International SportMed Journal - Volume 11, Issue 1, 2010
Volume 11, Issue 1, 2010
Lower back pain in cyclists : a review of epidemiology, pathomechanics and risk factors : review articleAuthor Mandy MarsdenSource: International SportMed Journal 11, pp 216 –225 (2010)More Less
Lower back pain (LBP) appears to be a common overuse injury in cycling. However, there are few scientific studies that report on the epidemiology and risk factors associated with LBP in cyclists. The prolonged flexed posture that a cyclist maintains may lead to increased mechanical strain of the lumbar spine, causing LBP. In this article, the epidemiology, pathomechanics and risk factors associated with LBP in cyclists will be critically reviewed.
An extensive literature review was conducted using an evidence-based approach. Using selective keywords (lower back pain, cyclists, bicycle set-up, risk factors) a search was undertaken on the PubMed database to identify all research publications that relate to lower back pain in cyclists.
Although epidemiological studies were limited, LBP was shown to be a common cycling overuse injury. The point prevalence of LBP in cyclists ranged from 10-60%. It has been suggested that LBP in cyclists may be prevented by adjusting certain bicycle parameters to match the anthropometric measurements of the cyclist. Pathomechanical hypotheses for the development of LBP in cyclists are poorly supported, and most studies were conducted over time periods shorter than one hour. Monitoring cyclists over a longer period of cycling may yield more accurate data. There is strong evidence supporting the incorrect saddle angle as an intrinsic risk factor is associated with LBP in cyclists.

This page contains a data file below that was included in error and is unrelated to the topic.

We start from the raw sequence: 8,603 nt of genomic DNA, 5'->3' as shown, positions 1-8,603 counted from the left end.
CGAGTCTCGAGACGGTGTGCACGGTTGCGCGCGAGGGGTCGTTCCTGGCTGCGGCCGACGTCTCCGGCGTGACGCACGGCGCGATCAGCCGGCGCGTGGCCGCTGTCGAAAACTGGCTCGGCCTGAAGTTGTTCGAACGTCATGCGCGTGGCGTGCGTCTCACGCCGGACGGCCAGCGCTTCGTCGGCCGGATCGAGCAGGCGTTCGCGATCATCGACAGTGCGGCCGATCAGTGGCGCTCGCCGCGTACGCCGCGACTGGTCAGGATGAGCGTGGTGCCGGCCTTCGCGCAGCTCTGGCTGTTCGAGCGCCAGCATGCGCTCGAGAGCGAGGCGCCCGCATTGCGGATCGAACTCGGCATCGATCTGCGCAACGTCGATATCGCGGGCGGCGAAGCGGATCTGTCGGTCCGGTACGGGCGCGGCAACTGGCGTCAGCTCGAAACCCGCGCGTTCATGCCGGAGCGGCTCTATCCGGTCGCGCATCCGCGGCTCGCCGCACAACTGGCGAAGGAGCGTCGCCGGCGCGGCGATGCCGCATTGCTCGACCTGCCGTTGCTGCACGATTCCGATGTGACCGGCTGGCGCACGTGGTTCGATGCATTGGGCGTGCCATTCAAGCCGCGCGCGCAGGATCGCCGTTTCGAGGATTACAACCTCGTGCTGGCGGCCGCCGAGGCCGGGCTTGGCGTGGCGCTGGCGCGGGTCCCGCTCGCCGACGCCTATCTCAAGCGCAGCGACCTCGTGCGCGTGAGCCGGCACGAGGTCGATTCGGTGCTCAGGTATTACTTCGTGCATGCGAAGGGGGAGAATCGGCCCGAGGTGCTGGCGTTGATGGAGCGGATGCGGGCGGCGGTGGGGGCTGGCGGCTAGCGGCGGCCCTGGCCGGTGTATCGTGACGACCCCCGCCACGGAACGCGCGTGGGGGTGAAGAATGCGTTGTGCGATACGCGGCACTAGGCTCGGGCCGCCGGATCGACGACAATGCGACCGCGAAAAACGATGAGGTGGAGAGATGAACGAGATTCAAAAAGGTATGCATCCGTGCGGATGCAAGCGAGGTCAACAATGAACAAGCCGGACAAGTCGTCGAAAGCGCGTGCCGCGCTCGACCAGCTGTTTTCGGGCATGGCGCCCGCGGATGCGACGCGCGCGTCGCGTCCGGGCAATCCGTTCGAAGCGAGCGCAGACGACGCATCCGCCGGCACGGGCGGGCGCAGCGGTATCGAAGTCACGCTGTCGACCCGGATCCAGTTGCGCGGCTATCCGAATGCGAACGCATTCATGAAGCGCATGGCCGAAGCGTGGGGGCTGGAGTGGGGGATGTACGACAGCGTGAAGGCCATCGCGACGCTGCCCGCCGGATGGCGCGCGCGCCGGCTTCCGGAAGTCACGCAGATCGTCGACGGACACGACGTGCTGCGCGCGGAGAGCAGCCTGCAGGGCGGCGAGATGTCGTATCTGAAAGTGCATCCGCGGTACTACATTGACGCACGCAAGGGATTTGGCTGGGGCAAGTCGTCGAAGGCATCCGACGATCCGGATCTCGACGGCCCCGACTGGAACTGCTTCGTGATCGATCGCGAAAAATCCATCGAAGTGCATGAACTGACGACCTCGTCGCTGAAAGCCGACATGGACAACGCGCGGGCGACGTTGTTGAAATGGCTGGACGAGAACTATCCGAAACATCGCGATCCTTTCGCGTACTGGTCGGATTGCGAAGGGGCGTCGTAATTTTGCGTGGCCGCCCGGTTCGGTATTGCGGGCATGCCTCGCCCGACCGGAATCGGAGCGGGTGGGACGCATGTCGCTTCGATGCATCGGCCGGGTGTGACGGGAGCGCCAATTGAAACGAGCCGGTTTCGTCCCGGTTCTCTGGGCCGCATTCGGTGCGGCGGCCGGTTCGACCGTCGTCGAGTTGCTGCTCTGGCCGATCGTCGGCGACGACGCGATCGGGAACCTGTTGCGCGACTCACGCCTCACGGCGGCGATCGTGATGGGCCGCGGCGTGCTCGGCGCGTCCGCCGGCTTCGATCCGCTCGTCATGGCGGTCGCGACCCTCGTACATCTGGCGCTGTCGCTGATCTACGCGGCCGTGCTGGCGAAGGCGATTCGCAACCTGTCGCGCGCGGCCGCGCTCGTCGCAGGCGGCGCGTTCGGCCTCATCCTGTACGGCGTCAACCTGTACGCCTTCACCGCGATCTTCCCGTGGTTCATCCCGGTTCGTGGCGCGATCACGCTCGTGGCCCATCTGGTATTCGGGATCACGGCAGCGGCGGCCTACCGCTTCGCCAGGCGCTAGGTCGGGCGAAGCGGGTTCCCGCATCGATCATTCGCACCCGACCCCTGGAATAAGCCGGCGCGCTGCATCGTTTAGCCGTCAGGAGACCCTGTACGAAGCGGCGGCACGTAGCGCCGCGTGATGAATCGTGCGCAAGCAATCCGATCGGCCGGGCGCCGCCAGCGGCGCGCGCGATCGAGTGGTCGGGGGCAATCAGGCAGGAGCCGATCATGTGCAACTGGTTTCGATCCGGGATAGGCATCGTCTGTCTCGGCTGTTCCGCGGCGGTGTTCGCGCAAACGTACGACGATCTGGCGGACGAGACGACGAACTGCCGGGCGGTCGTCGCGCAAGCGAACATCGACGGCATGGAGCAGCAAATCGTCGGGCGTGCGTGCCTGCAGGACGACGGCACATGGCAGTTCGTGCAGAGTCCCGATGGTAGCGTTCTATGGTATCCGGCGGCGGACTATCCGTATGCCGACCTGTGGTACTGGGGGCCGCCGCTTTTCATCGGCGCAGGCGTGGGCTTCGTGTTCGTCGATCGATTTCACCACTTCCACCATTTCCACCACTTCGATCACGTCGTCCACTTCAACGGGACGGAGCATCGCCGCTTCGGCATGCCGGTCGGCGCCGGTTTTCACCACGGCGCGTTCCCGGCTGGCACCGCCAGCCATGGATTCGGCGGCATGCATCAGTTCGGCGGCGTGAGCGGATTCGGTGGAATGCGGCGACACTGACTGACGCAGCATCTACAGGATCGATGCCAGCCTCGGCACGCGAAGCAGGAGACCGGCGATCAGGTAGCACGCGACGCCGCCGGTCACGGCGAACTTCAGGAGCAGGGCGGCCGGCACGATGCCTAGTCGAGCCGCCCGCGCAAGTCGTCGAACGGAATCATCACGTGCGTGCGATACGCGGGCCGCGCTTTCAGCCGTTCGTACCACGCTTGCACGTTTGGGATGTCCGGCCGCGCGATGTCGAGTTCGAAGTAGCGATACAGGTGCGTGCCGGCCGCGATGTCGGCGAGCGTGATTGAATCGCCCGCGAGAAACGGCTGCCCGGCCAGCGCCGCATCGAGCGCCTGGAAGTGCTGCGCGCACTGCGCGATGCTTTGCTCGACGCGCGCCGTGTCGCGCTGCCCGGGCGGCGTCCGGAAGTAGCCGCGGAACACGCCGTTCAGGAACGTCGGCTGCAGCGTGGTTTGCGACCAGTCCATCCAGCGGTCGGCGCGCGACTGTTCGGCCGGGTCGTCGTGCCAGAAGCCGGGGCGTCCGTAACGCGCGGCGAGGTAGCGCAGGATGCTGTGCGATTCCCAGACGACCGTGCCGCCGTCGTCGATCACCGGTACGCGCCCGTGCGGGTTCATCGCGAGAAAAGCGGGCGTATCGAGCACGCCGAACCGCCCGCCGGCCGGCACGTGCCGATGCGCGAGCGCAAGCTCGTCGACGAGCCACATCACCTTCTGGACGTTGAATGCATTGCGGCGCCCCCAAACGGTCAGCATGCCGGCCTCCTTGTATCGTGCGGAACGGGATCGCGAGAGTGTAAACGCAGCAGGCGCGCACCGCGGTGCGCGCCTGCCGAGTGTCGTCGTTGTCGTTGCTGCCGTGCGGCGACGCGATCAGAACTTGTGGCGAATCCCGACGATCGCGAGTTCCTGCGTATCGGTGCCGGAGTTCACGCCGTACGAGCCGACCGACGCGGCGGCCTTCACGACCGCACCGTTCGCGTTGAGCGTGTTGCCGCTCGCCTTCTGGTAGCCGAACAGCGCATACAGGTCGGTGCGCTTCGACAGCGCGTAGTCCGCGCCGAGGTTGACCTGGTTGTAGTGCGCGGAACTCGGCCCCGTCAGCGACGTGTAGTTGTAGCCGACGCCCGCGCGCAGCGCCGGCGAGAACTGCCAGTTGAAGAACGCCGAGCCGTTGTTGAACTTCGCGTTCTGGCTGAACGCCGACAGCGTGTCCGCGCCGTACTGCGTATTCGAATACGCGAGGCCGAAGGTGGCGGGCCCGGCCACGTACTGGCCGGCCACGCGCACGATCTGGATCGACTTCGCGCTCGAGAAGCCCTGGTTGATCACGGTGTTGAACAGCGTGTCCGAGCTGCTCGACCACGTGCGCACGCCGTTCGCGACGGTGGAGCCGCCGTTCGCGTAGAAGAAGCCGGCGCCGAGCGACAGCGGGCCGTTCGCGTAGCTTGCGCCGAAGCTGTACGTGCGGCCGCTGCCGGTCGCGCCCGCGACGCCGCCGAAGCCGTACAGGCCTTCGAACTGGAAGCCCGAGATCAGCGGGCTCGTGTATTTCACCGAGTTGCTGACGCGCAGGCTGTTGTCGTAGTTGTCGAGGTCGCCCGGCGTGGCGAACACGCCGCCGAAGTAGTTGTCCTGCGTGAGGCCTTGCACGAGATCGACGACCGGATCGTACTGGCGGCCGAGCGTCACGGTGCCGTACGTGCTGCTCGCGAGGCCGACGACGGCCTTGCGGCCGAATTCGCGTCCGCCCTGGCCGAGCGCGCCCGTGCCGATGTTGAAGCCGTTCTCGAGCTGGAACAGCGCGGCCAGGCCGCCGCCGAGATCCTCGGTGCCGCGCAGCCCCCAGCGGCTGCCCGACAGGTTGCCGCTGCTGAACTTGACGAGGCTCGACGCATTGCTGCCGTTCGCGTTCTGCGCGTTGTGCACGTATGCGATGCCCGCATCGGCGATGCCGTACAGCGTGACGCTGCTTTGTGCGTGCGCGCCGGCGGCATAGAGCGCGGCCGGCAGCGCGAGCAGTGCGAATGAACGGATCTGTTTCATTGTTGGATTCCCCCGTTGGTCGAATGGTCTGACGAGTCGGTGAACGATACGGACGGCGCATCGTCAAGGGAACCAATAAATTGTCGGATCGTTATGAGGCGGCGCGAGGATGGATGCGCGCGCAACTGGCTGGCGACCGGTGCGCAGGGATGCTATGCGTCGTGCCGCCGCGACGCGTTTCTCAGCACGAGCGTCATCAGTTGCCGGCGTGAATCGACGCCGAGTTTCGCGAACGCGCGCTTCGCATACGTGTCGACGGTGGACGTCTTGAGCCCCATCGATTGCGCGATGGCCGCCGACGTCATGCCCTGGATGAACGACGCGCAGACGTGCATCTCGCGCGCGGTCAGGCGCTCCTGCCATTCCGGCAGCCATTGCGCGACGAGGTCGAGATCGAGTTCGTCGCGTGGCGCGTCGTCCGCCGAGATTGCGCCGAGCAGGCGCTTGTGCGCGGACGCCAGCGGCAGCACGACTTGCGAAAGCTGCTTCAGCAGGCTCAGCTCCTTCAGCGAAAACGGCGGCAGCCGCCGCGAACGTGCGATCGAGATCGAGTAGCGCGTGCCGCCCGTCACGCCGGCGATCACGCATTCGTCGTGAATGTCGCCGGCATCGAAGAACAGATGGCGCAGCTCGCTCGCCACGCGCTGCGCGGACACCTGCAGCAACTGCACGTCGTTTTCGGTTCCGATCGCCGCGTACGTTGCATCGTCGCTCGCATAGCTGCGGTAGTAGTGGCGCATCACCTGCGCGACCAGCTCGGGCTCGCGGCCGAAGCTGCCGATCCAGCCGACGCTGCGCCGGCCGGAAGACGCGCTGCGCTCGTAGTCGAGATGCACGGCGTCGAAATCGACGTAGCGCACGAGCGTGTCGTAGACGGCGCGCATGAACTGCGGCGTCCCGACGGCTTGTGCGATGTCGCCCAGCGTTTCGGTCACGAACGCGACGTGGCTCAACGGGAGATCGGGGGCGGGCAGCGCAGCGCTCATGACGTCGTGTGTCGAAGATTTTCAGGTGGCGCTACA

In conclusion, additional research on the epidemiology of LBP in cyclists is necessary. Further research studies, such as case control and intervention studies are necessary to study pathomechanics and risk factors associated with LBP in cyclists.
A workload equation for a bicycle ergometer is not sufficient to elicit exercise-induced bronchoconstriction in athletes : original research articleSource: International SportMed Journal 11, pp 226 –234 (2010)More Less
Background: Elite athletes often experience exercise-induced bronchoconstriction (EIB). However, this generally occurs during long-duration, repetitive, high-intensity exercise in dry air. Respiratory symptoms and laboratory tests are not adequate to predict and to diagnose EIB in athletes. Establishing the level of exercise intensity necessary to induce bronchoconstriction is important in both athletes and sedentary subjects. Research question: The study attempted to evaluate the heart rate responses of seventeen male athletes and eighteen male sedentary subjects by using a target workload equation for a bicycle ergometer. Type of study: An experimental study, using human subjects, was designed. Methods: Seventeen volunteer male elite athletes and eighteen male sedentary subjects participated in the study. Subjects performed an exercise challenge test on an electromagnetically braked bicycle ergometer. The equation used to establish the target workload was in watts = 53.76 x measured forced expiratory volume in 1 s (FEV1) - 11.07. Results: 88.2% of the athletes and 72.2% of the sedentary subjects reported at least one symptom of EIB. The difference between the percentage of maximal heart rate achieved in four minutes by athletes (81.4%) and sedentary subjects (86.3%) was statistically significant, but 5 of 18 sedentary subjects could not reach the target workload by the fourth minute. Only 1 of the 18 sedentary subjects demonstrated decrements greater than 10% in FEV1. Conclusion: This study demonstrated that a bicycle ergometer exercise challenge test using a workload equation is not suitable for EIB assessment for elite athletes because they cannot attain desired work intensity. It can be concluded that this equation may lead to a misdiagnosed or underdiagnosed athletic population.